Fleabag Is The “Flawed Female” Comedy You Need In Your Life

Photo: Courtesy of Amazon.
Pictured: Phoebe Waller-Bridge (center) takes her angst to the Underground.
No doubt you have many plans this weekend. Cancel them. The BBC Three hit Fleabag makes its U.S. premiere on Amazon today, and if you can make it to Monday without binge-watching the lot, you clearly have more discipline than we do.
Discipline is not a strong suit for "Fleabag," the series' titular character played by Phoebe Waller-Bridge, who also wrote the show as well as the 2013 London play on which it's based. Fleabag (a nickname inspired by Waller-Bridge's own childhood; her character on the show is never referred to by name) has little shame or self-control. She masturbates despite her boyfriend's pleas to stop and focus on their own sex. She hooks up with men seemingly out of boredom. She intentionally pushes people's buttons. When her stepmother (Olivia Colman) refers to a valuable objet d'art in her studio, you can practically see the veins pulsating in Fleabag's forehead until she can finally steal it. All the while, she flashes raised eyebrows and cringing faces at the camera, making viewers feel like they've landed the most hilarious, vicious, and slightly effed-up best friend imaginable.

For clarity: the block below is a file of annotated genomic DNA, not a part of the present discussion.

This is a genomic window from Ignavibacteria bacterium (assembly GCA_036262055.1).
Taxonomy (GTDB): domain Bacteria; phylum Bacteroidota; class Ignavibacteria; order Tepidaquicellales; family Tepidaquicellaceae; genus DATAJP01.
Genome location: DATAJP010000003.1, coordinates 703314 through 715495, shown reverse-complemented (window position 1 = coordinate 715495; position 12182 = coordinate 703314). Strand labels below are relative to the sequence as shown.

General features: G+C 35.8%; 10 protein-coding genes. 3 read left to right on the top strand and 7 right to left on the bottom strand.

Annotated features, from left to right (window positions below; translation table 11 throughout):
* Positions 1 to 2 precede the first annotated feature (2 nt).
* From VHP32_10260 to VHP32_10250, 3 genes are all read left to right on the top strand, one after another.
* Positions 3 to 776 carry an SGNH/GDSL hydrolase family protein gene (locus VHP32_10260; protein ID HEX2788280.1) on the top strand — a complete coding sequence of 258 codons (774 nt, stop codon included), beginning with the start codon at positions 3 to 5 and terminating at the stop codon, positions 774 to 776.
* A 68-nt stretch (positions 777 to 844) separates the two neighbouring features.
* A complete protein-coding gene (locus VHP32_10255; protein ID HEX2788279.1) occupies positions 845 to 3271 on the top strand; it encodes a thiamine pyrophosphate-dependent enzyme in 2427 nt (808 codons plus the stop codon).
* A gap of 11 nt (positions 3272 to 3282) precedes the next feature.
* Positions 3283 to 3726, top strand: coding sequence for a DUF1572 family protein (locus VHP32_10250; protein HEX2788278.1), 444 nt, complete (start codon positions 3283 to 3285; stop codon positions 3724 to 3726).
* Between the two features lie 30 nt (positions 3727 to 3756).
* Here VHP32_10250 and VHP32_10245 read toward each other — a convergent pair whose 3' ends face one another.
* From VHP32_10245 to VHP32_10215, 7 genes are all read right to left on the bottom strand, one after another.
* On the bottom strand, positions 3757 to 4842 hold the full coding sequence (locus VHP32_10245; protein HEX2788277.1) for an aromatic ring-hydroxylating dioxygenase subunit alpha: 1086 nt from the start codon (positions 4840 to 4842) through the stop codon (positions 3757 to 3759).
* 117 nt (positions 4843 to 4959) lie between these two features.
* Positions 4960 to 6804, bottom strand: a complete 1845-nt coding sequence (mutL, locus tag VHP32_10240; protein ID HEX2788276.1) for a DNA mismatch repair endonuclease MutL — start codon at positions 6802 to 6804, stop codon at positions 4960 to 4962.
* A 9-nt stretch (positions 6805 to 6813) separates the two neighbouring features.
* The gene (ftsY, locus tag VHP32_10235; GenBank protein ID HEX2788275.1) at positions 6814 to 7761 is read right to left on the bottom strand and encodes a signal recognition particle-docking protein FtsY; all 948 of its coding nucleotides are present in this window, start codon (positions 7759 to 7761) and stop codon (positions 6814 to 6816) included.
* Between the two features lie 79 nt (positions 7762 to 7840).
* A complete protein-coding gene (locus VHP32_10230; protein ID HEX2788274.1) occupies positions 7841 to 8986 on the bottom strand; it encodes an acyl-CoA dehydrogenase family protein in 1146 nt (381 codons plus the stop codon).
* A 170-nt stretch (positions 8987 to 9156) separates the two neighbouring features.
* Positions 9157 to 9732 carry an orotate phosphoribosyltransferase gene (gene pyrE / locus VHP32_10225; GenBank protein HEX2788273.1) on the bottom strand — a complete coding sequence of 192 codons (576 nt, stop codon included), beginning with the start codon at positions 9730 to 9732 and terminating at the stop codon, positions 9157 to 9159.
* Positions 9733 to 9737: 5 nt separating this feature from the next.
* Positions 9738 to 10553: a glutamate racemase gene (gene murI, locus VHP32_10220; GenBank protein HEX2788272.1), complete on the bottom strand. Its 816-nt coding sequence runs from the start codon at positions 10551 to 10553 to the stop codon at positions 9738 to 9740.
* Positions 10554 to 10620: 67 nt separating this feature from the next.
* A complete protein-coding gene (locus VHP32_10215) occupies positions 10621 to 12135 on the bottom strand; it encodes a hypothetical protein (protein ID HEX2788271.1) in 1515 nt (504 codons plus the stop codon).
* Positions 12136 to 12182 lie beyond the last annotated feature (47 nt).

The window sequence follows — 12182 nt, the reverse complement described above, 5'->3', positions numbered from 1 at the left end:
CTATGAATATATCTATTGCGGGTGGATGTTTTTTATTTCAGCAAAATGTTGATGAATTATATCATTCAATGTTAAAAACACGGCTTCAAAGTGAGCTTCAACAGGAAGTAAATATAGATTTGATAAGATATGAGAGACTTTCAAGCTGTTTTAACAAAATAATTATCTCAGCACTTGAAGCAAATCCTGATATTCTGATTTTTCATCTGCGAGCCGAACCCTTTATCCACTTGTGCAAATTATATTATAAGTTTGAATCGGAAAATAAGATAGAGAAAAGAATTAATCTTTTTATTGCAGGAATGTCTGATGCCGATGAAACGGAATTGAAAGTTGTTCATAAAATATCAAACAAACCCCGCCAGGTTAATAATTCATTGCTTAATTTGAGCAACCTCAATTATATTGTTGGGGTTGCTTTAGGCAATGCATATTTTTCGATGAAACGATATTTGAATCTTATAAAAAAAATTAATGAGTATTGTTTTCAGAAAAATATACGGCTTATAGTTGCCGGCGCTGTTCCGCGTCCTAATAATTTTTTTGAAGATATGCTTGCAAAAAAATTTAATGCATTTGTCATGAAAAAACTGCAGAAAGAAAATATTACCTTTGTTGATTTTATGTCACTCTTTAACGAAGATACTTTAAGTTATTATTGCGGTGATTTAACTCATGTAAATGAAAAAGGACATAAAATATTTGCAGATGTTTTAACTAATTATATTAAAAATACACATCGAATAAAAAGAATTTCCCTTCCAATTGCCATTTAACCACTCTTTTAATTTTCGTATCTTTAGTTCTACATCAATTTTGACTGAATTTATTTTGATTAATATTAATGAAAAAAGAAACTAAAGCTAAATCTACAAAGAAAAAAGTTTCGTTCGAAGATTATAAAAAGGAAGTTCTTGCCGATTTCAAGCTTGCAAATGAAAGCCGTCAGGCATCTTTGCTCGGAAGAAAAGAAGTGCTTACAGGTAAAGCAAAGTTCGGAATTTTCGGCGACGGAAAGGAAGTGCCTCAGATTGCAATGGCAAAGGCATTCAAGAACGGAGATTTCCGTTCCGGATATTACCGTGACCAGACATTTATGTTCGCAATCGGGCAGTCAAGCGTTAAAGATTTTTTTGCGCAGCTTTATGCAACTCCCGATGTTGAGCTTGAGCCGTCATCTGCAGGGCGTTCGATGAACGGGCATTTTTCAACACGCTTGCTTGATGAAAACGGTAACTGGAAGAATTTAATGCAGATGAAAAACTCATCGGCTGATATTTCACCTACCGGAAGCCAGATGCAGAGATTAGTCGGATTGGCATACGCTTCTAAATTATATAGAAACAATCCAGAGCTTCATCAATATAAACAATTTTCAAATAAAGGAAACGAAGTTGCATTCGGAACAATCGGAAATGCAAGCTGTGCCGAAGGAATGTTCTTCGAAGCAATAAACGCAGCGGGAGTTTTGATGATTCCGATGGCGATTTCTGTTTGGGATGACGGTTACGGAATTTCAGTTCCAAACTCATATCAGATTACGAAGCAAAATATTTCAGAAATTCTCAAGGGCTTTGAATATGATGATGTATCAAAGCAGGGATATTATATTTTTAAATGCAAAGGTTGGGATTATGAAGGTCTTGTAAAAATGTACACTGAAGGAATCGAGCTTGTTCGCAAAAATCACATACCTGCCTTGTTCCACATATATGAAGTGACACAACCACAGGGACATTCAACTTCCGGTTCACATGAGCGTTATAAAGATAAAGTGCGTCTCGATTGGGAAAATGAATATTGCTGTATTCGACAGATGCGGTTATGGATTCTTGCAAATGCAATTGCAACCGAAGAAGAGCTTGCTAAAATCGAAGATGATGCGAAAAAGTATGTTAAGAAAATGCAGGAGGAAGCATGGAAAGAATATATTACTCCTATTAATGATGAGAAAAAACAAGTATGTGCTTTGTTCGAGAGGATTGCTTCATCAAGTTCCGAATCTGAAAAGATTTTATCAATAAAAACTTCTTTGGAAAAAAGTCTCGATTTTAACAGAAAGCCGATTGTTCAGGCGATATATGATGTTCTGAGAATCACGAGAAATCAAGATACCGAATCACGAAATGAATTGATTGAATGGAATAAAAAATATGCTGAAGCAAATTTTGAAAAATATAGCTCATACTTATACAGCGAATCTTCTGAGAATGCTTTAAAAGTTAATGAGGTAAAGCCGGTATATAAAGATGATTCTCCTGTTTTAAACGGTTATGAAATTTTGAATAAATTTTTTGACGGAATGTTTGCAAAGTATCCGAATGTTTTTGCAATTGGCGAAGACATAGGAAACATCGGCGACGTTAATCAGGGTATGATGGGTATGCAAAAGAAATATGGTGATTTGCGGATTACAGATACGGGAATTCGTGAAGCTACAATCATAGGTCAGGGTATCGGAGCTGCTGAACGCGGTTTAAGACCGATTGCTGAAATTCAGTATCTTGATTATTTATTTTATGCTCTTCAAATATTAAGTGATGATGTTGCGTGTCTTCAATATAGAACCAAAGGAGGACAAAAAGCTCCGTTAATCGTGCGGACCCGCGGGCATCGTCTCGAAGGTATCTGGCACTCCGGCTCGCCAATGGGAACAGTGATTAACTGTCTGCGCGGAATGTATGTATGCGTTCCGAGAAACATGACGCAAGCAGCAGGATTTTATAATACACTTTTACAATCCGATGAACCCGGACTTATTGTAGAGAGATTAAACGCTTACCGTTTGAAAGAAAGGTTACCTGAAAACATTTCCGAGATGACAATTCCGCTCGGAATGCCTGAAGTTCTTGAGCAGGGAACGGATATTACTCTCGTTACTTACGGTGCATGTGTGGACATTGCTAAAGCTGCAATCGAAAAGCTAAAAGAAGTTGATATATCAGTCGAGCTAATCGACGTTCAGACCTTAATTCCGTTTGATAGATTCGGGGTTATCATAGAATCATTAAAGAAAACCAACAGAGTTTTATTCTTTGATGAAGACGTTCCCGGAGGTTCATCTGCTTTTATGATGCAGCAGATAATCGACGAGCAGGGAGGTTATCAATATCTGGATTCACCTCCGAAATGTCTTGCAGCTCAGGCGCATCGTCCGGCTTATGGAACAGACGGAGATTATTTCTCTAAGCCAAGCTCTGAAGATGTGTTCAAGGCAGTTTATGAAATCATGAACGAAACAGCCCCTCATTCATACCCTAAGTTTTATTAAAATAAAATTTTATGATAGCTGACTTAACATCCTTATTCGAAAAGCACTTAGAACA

The leading lady is flawed, funny, and, like so many female characters on TV, still trying to figure it all out. That's probably why Fleabag has so often been compared to Girls, even though it's only one girl, who breaks the fourth wall to address her only real companion: the audience. Her best friend is out of the picture, her mother has died, her sister and father are distant, and the men in her life are footnotes. (Also: Just because you have casual sex and talk about your period, doesn't mean you'd hang out with Hannah Horvath.)
Refinery29 spoke to Waller-Bridge over the phone about her character's motives, period sex, and the inevitable Girls comparisons. Here's what she had to say for herself and her hysterical series.
How do you feel about the show being received as the British answer to Girls?
"I think on one level, obviously in terms of the quality of the work, it’s amazing to be compared to something like Girls. I think it’s also kind of indicative of how small the pool of female-led comedy is, that kind of talks about sex and friendships and family and stuff. I think it’s a quick comparison to make because [Fleabag] is dealing with similar issues, but I think their stories and characters are very, very different.”
It reminded me a little bit more of Jenny Slate in Obvious Child.
"There’s that kind of caustic hardness to that character as well, yeah.”

I think she wants somebody to see right through her and go: Stop it. Stop all this. Sit down. It’s okay. Talk.

Do you think that there’s a Fleabag inside of every person, or is she just kind of in a league of her own in terms of these personality quirks?